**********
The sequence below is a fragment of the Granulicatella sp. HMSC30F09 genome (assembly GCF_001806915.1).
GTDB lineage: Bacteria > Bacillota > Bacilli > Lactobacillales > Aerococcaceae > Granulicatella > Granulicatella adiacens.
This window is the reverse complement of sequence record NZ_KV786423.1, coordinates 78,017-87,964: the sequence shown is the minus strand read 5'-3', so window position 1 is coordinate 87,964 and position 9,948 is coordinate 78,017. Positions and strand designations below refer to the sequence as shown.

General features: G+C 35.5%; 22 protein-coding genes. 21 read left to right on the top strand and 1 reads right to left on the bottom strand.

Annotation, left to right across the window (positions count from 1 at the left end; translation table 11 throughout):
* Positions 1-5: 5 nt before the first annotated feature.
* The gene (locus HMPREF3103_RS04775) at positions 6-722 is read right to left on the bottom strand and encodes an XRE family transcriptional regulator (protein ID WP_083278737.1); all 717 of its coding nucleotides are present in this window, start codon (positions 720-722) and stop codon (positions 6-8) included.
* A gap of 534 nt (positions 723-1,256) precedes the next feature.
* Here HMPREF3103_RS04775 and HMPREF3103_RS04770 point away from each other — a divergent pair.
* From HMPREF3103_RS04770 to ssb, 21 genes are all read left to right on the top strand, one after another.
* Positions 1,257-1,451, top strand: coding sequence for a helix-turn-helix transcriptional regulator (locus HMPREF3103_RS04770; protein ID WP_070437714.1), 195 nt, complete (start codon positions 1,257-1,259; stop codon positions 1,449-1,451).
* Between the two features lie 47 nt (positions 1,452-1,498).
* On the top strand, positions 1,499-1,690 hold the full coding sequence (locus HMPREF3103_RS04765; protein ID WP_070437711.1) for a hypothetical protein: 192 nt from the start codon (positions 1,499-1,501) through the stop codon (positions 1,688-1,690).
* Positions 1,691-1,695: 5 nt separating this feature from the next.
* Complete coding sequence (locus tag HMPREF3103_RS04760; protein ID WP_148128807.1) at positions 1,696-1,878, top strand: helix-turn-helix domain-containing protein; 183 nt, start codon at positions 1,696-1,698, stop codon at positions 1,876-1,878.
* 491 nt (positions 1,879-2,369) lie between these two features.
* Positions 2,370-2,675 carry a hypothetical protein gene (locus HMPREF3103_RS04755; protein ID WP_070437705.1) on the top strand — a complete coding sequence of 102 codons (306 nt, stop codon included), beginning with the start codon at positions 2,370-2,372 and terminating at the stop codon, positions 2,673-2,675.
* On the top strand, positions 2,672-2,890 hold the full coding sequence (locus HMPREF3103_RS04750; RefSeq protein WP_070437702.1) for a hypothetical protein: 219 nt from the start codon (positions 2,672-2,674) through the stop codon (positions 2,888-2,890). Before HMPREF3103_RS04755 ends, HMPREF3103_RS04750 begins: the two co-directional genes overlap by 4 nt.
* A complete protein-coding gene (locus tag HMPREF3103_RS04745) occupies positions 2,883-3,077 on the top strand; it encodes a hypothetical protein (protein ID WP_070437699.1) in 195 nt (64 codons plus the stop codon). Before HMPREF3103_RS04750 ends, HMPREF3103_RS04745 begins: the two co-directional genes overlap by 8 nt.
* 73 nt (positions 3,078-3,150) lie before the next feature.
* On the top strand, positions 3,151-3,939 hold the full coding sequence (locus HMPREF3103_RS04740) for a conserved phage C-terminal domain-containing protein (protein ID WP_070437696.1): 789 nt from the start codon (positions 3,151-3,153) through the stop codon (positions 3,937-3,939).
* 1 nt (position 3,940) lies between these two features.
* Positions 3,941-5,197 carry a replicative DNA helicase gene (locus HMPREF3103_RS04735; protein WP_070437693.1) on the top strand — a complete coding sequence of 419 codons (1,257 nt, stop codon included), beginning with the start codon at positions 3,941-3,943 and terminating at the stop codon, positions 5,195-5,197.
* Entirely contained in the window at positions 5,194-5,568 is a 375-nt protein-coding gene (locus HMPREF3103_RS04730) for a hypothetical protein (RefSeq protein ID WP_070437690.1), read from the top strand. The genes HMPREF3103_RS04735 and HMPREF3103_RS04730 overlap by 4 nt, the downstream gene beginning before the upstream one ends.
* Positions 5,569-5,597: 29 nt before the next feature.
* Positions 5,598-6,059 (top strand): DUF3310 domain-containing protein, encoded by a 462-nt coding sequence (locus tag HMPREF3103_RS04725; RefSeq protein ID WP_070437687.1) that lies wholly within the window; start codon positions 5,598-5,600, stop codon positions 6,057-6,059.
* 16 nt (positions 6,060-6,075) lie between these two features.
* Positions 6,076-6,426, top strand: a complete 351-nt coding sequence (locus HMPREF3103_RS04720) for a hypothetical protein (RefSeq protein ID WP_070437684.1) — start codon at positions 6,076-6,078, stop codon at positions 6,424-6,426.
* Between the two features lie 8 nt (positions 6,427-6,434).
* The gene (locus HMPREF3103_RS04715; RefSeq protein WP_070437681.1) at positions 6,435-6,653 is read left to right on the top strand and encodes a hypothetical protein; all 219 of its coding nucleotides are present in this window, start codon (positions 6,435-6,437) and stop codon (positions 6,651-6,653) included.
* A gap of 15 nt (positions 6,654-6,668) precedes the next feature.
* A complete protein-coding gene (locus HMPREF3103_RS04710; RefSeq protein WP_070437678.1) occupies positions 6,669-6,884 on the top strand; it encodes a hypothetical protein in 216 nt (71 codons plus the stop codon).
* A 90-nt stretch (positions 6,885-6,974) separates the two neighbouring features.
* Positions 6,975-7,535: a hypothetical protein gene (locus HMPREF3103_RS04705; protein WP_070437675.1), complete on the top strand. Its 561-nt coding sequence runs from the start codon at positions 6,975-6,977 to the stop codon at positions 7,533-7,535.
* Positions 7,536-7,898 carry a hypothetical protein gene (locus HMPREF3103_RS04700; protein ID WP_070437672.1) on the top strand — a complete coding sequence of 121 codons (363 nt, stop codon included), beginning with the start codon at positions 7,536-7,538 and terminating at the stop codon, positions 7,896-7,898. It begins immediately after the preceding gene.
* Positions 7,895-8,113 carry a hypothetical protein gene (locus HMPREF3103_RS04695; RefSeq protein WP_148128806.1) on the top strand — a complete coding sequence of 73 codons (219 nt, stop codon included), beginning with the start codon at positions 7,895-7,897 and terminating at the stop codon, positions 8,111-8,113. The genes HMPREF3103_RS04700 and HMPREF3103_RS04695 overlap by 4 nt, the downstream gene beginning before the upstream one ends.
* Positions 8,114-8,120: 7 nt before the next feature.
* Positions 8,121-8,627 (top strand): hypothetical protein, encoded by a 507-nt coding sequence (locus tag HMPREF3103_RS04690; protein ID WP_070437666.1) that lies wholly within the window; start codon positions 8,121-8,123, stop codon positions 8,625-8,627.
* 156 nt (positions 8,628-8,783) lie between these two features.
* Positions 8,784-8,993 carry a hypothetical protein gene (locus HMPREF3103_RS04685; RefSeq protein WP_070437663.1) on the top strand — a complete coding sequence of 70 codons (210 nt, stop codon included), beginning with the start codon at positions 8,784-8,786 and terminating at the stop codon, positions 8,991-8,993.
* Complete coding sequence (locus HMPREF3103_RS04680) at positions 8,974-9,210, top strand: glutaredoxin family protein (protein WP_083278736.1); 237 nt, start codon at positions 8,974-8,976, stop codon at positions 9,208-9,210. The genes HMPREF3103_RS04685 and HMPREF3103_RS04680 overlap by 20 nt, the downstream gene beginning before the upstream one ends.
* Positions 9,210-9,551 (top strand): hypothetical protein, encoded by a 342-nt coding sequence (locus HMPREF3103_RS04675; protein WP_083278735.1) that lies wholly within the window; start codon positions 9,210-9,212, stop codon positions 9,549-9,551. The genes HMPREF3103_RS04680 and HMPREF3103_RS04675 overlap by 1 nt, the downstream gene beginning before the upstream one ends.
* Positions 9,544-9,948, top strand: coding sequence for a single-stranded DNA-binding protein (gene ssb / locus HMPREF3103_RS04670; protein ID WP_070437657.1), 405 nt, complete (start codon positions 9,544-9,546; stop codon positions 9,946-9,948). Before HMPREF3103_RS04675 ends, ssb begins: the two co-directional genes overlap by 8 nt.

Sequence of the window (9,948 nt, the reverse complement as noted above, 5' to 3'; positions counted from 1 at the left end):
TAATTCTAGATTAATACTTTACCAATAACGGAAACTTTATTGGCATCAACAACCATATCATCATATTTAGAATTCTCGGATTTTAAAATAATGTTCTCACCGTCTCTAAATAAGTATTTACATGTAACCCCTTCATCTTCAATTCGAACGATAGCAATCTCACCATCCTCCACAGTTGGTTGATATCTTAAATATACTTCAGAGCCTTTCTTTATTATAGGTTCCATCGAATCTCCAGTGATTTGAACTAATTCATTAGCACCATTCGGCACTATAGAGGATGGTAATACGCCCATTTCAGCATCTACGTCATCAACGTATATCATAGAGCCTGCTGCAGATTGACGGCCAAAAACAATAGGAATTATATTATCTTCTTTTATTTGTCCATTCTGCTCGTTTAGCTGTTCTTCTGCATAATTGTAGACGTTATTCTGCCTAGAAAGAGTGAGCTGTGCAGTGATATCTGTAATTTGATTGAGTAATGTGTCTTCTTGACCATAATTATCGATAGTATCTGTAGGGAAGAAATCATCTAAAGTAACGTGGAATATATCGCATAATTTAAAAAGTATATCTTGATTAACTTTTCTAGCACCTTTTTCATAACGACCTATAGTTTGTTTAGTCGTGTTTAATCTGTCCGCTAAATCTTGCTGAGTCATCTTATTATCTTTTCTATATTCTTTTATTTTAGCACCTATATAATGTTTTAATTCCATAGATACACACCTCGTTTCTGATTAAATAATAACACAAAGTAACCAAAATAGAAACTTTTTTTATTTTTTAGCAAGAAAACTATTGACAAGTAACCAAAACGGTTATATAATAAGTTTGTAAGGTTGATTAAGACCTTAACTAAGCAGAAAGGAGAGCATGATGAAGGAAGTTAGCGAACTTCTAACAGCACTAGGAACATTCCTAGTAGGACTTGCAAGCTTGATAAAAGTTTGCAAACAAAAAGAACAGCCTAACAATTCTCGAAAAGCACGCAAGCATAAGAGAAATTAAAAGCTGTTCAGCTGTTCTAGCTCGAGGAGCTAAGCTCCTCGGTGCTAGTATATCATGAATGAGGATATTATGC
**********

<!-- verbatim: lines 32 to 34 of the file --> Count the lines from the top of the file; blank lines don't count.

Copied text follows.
* A complete protein-coding gene (locus HMPREF3103_RS04710; RefSeq protein WP_070437678.1) occupies positions 6,669-6,884 on the top strand; it encodes a hypothetical protein in 216 nt (71 codons plus the stop codon).
* A 90-nt stretch (positions 6,885-6,974) separates the two neighbouring features.
* Positions 6,975-7,535: a hypothetical protein gene (locus HMPREF3103_RS04705; protein WP_070437675.1), complete on the top strand. Its 561-nt coding sequence runs from the start codon at positions 6,975-6,977 to the stop codon at positions 7,533-7,535.